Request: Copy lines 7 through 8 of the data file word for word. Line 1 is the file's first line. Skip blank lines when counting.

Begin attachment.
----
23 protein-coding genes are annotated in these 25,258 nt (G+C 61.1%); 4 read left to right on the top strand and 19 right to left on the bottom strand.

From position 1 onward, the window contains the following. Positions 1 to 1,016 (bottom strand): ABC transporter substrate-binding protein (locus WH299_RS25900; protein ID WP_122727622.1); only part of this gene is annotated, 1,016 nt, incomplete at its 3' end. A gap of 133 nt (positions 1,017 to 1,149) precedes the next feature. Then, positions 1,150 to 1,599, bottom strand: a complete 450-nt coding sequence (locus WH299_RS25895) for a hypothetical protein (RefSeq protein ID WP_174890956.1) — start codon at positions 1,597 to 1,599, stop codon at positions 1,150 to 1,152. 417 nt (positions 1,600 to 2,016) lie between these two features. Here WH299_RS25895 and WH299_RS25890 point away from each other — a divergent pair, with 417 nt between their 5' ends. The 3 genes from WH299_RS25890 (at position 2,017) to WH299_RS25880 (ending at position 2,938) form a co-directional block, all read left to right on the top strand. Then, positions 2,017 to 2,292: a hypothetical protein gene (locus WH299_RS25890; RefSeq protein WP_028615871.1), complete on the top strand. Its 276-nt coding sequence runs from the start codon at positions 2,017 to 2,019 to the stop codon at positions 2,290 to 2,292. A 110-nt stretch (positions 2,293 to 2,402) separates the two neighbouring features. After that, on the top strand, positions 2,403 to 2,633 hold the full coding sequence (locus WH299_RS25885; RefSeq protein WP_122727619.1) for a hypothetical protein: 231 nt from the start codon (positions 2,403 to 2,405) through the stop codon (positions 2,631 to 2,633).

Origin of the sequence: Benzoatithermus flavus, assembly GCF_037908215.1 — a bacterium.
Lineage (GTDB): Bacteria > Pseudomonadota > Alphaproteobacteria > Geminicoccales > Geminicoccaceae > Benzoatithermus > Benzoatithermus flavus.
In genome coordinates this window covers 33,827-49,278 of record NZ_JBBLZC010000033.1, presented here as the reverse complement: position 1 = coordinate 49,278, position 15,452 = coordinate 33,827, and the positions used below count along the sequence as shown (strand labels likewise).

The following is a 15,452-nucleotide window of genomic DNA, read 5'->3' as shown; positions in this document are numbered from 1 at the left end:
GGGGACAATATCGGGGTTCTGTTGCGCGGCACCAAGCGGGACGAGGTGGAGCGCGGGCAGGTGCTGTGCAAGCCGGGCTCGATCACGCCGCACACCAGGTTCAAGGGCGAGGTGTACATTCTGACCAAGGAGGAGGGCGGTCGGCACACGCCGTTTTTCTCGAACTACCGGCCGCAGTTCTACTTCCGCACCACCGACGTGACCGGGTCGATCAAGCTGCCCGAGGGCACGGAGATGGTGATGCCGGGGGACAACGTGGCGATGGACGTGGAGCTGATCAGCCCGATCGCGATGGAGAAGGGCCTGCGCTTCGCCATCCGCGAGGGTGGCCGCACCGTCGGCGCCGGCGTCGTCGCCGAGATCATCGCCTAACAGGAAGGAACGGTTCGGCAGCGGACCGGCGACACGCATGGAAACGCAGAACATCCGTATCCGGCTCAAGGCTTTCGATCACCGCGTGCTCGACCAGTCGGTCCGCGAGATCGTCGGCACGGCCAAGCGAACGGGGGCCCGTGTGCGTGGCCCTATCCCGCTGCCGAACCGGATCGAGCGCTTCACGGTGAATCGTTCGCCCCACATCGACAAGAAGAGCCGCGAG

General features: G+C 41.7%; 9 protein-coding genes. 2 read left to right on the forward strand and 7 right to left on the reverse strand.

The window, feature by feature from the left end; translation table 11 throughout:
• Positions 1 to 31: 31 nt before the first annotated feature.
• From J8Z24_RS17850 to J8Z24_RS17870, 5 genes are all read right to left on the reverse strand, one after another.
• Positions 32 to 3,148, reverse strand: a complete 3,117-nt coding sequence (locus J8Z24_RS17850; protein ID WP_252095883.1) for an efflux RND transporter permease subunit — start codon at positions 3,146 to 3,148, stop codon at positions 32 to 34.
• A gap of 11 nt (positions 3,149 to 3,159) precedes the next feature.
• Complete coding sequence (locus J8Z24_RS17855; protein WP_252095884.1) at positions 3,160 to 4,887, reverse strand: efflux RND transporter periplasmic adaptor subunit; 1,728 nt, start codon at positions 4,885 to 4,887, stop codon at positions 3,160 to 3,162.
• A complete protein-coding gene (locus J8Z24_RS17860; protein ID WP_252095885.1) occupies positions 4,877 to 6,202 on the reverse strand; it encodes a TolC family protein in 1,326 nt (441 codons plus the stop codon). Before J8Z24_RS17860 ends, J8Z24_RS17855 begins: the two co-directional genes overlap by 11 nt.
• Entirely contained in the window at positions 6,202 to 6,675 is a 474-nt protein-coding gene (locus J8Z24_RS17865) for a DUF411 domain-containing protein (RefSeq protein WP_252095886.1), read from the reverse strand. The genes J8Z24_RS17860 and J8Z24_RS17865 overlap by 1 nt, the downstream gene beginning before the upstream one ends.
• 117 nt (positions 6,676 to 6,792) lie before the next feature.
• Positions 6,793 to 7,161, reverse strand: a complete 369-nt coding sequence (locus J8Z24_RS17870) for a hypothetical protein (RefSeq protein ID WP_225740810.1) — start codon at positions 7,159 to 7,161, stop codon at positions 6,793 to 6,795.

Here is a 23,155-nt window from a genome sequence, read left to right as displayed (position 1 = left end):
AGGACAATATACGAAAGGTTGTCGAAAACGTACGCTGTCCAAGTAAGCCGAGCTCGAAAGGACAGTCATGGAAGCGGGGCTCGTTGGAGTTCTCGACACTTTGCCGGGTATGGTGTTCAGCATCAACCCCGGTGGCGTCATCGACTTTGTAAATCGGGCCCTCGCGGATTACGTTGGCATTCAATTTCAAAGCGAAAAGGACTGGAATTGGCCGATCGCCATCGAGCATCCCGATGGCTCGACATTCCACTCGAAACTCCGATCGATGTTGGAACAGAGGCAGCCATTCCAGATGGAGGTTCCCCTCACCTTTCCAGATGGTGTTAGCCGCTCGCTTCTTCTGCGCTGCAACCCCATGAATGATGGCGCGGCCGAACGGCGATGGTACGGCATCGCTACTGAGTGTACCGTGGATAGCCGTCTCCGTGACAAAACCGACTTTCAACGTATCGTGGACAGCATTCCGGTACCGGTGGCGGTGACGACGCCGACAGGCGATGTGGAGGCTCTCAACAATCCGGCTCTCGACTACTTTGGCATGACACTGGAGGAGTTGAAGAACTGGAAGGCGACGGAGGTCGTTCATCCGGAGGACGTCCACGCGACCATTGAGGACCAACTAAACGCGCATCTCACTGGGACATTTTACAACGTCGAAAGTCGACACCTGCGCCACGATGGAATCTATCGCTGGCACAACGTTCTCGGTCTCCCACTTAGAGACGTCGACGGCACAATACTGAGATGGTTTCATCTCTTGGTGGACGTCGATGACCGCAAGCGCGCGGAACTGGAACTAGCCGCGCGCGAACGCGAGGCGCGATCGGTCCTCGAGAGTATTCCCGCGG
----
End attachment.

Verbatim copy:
GGGGACAATATCGGGGTTCTGTTGCGCGGCACCAAGCGGGACGAGGTGGAGCGCGGGCAGGTGCTGTGCAAGCCGGGCTCGATCACGCCGCACACCAGGTTCAAGGGCGAGGTGTACATTCTGACCAAGGAGGAGGGCGGTCGGCACACGCCGTTTTTCTCGAACTACCGGCCGCAGTTCTACTTCCGCACCACCGACGTGACCGGGTCGATCAAGCTGCCCGAGGGCACGGAGATGGTGATGCCGGGGGACAACGTGGCGATGGACGTGGAGCTGATCAGCCCGATCGCGATGGAGAAGGGCCTGCGCTTCGCCATCCGCGAGGGTGGCCGCACCGTCGGCGCCGGCGTCGTCGCCGAGATCATCGCCTAACAGGAAGGAACGGTTCGGCAGCGGACCGGCGACACGCATGGAAACGCAGAACATCCGTATCCGGCTCAAGGCTTTCGATCACCGCGTGCTCGACCAGTCGGTCCGCGAGATCGTCGGCACGGCCAAGCGAACGGGGGCCCGTGTGCGTGGCCCTATCCCGCTGCCGAACCGGATCGAGCGCTTCACGGTGAATCGTTCGCCCCACATCGACAAGAAGAGCCGCGAG

General features: G+C 41.7%; 9 protein-coding genes. 2 read left to right on the forward strand and 7 right to left on the reverse strand.